Operating Units

Using the Legal Entity to drive your tax?

This is the situation,
One Operating Unit with 2 Legal Entities assigned to it. One Legal entity is in France, the Other is in Spain.

The Operating Unit has the location of France linked to it so when we enter an AP invoice, we use the ‘Bill to’ as the place of supply but this only points to France. If we change the ‘Customer Taxpayer ID’ to be the Spanish Legal Entity then this does nothing to change the ‘Bill-To’ value. So, ignoring the fact we could use the Ship-To, is there any way of using the Legal Entity to drive the place of supply for the Oracle eBTax engine?

How can the ‘Customer Taxpayer ID’ be made to be useful for the Oracle eBTax Engine?

The answer is that for the Party Tax Profile for the Operating Unit, you need to select the ‘Use Subscription of the Legal Entity’


By doing this, the ‘Bill-To’ is now the address of the Legal Entity and not that of the Operating unit Location.

No Operating units for Party Tax Profiles

The ledgers and OUs are all set up, You have set the MO Security profiles for the tax manager, added the ledger set, done everything possible but for some reason, you cannot select an OU for the tax managers–>party tax profile.

Try this,

1. Receivables -> Set up -> System -> Organizations.
2. Query the OU used.
3. Check the location tab and the address.
4. See if country and address are populated correctly.

I have blanked out the client info but hopefully you will get the idea

Oracle 11i to R12 – Upgrade or Re-implement?

It will be sold as the easy, fast and cheapest way to go from Oracle 11i to R12 but is upgrading the right choice?

Unless my client has an extremely well refined 11i ERP solution working without fault with almost no customisation nor any country localisations, I would always say that a re-implementation is the right way forward. Time and time again, when working on upgrade projects, things are always a lot harder than if the project was being implementeded. I liken an 11i to R12 project to a house renovation. Consider 11i to be your house now and R12 to be the super environmentally friendly completely modern house of the future. If you have a very basic house that has been well constructed and has a great layout then making the renovation is straight forward, however, if that house is old, of a poor design and construction that needs all the pipe work and wiring replaced, making it extremely hard to get the underfloor heating in that you wanted, surely it would be better to knock it down and start again? Of course this is where my comparisons end because the costs of knocking down a house are usually the biggest factor as are the costs of any IT project, the 11i to R12 upgrade being one of them. But will the cost be any greater by doing a reimplementation instead of an upgrade? In the long run, with the delays to the project or the late surge in additional resources to fix the issues, update the customisations and ensure that the localisations are working to meet local fiscal policy, the upgrade becomes as costly, if not a higher cost than a clean re-implementation!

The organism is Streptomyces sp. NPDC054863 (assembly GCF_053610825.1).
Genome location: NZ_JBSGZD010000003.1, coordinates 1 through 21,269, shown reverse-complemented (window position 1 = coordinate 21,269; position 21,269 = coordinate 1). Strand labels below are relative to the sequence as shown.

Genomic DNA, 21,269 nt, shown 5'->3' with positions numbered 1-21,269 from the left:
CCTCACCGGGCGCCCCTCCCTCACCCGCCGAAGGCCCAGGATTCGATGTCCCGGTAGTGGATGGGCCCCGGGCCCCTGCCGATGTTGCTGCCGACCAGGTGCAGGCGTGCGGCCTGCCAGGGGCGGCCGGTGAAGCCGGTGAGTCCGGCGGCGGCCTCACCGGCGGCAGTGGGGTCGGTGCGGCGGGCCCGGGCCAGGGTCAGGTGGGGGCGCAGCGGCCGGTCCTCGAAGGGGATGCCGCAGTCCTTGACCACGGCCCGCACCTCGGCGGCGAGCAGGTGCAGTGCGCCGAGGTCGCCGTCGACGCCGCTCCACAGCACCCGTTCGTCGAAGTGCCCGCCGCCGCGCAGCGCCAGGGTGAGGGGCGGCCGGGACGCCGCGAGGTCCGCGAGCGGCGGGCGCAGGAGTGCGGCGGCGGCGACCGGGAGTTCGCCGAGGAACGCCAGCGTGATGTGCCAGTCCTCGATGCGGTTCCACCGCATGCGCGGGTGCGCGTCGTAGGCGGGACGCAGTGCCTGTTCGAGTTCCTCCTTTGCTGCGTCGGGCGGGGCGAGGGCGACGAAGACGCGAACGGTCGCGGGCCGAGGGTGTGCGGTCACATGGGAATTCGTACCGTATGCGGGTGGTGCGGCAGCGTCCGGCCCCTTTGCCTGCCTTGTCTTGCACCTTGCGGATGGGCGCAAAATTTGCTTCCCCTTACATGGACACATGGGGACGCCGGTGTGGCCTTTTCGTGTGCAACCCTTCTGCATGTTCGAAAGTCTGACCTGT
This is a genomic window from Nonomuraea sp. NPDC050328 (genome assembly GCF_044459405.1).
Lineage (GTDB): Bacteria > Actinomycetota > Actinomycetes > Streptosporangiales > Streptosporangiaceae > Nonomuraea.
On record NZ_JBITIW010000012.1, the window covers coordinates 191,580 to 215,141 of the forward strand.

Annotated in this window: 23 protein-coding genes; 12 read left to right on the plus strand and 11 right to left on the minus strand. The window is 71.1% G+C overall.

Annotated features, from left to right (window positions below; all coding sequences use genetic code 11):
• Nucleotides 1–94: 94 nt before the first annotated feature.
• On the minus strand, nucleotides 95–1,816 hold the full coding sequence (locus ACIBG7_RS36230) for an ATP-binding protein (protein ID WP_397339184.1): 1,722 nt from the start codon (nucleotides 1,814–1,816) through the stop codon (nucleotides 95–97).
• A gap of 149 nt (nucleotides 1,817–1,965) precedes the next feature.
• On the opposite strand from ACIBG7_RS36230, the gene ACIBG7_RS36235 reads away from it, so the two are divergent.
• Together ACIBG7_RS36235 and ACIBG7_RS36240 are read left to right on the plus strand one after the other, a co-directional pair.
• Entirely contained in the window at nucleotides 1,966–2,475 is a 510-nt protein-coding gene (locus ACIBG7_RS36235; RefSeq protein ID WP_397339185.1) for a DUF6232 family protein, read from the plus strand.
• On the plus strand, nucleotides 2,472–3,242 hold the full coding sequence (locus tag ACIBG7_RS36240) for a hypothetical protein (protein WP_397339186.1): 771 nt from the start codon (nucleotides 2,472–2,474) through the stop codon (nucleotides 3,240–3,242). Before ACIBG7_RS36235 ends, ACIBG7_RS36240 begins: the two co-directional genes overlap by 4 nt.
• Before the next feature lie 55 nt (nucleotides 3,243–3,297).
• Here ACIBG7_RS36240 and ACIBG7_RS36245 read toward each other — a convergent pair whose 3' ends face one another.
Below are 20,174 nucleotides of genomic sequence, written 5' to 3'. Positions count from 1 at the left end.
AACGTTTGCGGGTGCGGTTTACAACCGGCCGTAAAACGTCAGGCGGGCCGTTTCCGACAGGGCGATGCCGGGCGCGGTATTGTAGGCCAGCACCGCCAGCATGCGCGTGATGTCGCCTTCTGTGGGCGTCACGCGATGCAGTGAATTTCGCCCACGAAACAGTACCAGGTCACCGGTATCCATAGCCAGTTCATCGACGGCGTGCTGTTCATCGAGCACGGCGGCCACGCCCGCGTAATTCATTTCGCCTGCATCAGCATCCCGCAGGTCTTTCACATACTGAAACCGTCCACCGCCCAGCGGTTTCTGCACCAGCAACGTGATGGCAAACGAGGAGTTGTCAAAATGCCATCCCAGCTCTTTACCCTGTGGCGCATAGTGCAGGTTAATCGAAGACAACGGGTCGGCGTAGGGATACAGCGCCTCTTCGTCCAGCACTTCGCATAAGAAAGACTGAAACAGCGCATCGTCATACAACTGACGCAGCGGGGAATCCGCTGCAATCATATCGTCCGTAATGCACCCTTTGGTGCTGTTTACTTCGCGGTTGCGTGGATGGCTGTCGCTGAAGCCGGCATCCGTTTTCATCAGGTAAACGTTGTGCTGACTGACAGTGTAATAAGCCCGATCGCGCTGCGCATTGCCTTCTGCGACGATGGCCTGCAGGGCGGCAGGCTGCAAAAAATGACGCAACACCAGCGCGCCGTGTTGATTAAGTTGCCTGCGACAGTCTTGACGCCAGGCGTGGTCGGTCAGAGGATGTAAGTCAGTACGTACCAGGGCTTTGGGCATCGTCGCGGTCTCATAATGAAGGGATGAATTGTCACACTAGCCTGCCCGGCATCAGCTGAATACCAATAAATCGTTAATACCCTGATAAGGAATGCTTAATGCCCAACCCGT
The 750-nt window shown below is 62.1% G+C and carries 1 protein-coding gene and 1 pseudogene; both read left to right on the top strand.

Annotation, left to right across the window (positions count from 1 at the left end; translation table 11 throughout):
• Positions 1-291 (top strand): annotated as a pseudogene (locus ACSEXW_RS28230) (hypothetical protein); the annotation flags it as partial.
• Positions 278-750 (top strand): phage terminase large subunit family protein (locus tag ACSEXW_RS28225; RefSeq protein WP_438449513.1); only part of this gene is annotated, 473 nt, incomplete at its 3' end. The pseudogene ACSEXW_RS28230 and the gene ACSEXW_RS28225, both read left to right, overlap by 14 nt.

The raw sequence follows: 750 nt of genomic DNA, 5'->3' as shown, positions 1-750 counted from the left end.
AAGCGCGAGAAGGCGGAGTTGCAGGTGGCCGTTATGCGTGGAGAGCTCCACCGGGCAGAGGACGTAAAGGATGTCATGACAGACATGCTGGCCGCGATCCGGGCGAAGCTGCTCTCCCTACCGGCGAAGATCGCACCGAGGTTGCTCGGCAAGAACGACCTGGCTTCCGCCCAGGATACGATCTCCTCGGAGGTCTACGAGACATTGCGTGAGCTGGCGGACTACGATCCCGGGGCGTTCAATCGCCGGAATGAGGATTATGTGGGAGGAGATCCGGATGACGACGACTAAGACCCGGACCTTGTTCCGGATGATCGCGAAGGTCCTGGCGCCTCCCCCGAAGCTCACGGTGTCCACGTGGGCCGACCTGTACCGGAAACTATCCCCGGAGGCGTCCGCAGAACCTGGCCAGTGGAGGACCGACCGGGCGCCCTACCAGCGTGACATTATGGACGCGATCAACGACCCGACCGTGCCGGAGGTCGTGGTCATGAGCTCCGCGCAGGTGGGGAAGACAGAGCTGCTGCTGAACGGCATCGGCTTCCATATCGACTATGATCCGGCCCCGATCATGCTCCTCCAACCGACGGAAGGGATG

I will be putting together a document with all the pitfalls of doing an upgrade over an implementation based on mine and other colleagues experiences. But pleae feel free to comment with issues that you may have faced that support either option.

Oracle eBTax and Operating units

With the introduction of Oracle R12 and the greater emphasis on shared service centres, can you afford not to use multiple Operating units?


The challenged faced by any company implementing a new ERP solution, whether a single entity or a global conglomerate, is to capture the complex business requirements and yet keep the structure as simple as possible. Creating a highly complex organisation structure is likely to lead to greater data processing needs as well as a more labour intensive maintenance requirements. There is also a risk that the solution initially designed to help the company, ultimately leads to issues that end up consuming more resource.

Any solution architect will be considering this when they design the organisation structure deciding the best approach for the number of ledgers, what legal entities will use these ledgers and how many operating units will be needed to capture the data from the sub ledgers such as the Payables or Receivable modules. Continue Reading

The importance of setting up your eBTax solution correctly first time

If you don’t use the correct solution right first time then you are going to create a lot of issues later on.

A recent client of mine had a heavily customised eBTax solution which was heavily intertwined with the rest of the ERP setup. The problem is that the original tax solution was poorly designed in the first place and where eBTax functionality existed to handle most of the client’s requirements, it was not used and so customisations were used instead to drive the tax. Now we are faced with the task of correcting the eBTax solution to a fully automated one but we have to take the approach like peeling back the layers of an onion as we don’t know how deep the customisations go and whether removing the customisation effects other functionality.

Due to the complex nature of the clients business processes there was always going to be a requirement to customise the tax solution but the customisations should have been about customising the data used by the tax engine and not customising the tax engine itself.
Had the client set up the correct tax solution platform in the first place, then the customisations would have been minimised and the extent the customisations affected other modules would be almost non-existent.
So, make sure the ‘base’ tax solution follows best practice and then build around this, rather than putting in a partial tax solution and customising it to fit around the business processes.